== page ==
This means that not everybody is meant to be under surveillance (at least not with the same rigour) if we consider this definition. Moreover, we have a ‘close observation’, which implies some level of distance constraints. All these are what was once thought to be surveillance; What we now can call ‘traditional forms of surveillance’. It differs from ‘surveillance capitalism’, and we are going to explore what it means next.
Shoshana Zuboff introduced surveillance capitalism as: “a new economic order that claims human experience as free raw material for hidden commercial practices of extraction, prediction, and sales” (Zuboff, cited in Rosen, 2020). According to her, its aim is: “to predict and modify human behaviour as a means to produce revenue and market control” (Zuboff, 2015). She also mentioned that Google was the first to discover and consolidate it, then passed it to Facebook and scattered it over the internet afterwards (Zuboff, 2016).
“Cyberspace was its birthplace”, and she, later on, quoted what Eric Schmidt (Google Chairperson) and Jared Cohen (his co-author) said in their book on ‘the digital age’: “terrestrial laws do not truly bind the online world…it’s the world’s largest ungoverned space” (Zuboff, 2016). This is a lot of information on ‘’surveillance capitalism’ that needs to be unpacked one by one.
First, the objective has shifted from power and discipline (in traditional surveillance) to more profits and fortune making while manipulating people’s behaviour. Target, an American retail company, grew its revenues by billions after hiring a data analyst who would work to predict people’s likeliness to buy a product. “The company doesn’t break out figures for specific divisions, but between 2002 — when Pole was hired — and 2010, Target’s revenues grew from $44 billion to $67 billion” (Duhigg, 2012). This goes to show how beneficial this trend is.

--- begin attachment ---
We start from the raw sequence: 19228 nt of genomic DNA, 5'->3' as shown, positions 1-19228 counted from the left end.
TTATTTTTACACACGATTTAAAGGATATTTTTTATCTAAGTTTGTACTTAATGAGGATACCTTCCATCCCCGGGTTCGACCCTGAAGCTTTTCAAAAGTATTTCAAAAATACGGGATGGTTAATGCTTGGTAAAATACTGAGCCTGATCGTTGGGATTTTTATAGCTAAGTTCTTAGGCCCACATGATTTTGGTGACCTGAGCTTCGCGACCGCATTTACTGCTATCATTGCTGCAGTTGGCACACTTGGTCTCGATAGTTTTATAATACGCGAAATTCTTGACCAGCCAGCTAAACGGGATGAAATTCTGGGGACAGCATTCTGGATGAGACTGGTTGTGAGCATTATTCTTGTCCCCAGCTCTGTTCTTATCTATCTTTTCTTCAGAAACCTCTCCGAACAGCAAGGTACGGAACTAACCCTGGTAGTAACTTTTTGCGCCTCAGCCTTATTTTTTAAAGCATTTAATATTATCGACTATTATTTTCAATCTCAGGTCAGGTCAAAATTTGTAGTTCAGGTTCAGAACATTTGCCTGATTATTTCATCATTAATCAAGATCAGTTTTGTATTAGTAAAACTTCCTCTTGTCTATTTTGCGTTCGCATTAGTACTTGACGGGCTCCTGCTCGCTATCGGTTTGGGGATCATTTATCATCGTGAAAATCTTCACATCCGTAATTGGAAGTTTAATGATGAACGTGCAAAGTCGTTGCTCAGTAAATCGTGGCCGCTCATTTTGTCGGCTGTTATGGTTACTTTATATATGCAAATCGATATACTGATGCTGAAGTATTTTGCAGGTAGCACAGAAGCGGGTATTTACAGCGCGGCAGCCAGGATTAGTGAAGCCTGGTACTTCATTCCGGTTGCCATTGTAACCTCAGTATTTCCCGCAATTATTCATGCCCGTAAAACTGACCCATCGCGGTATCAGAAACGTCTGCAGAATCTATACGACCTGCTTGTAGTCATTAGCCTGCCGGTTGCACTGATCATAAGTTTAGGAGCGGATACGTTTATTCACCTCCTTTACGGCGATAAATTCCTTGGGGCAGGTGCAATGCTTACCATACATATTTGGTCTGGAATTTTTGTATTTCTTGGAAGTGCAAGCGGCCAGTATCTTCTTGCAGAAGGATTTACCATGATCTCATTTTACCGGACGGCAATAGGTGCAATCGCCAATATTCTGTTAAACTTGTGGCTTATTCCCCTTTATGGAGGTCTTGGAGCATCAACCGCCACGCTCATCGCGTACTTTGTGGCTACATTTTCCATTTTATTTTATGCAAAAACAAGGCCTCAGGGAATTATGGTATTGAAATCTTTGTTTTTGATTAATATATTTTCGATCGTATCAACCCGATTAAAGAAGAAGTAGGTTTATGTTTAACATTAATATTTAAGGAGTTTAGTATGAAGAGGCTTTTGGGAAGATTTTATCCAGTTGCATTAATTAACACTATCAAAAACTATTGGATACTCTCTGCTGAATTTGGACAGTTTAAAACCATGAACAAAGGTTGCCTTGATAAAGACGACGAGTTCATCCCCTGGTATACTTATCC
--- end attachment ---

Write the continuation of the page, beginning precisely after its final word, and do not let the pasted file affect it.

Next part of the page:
It is not about security vs privacy anymore or governments wanting to discipline people who do not align with the community rules. Surveillance capitalism sicks to leverage our presence online, analyses the data trails we leave behind, and then understands our behaviours and tendencies, which are later manipulated to suit their supply chain.
Second, the ways these operations are carried out go beyond ‘close observation’. They now involve complex mechanisms and focus more on human experience, which turns out to be very valuable for them. “We’re living through a golden age of behavioural research. It’s amazing how much we can figure out about how people think now” (Siegel, cited in Duhigg, 2012)). One important thing to notice here is that it is no longer ‘suspected people’ or ‘inmates’ or any other type of specific individual. It is all of us ‘human beings and our behaviours that this new surveillance is after. As Zuboff puts it above, it claims “human experience as free row material”. On top of that, the way it is carried out is almost undetectable to humans.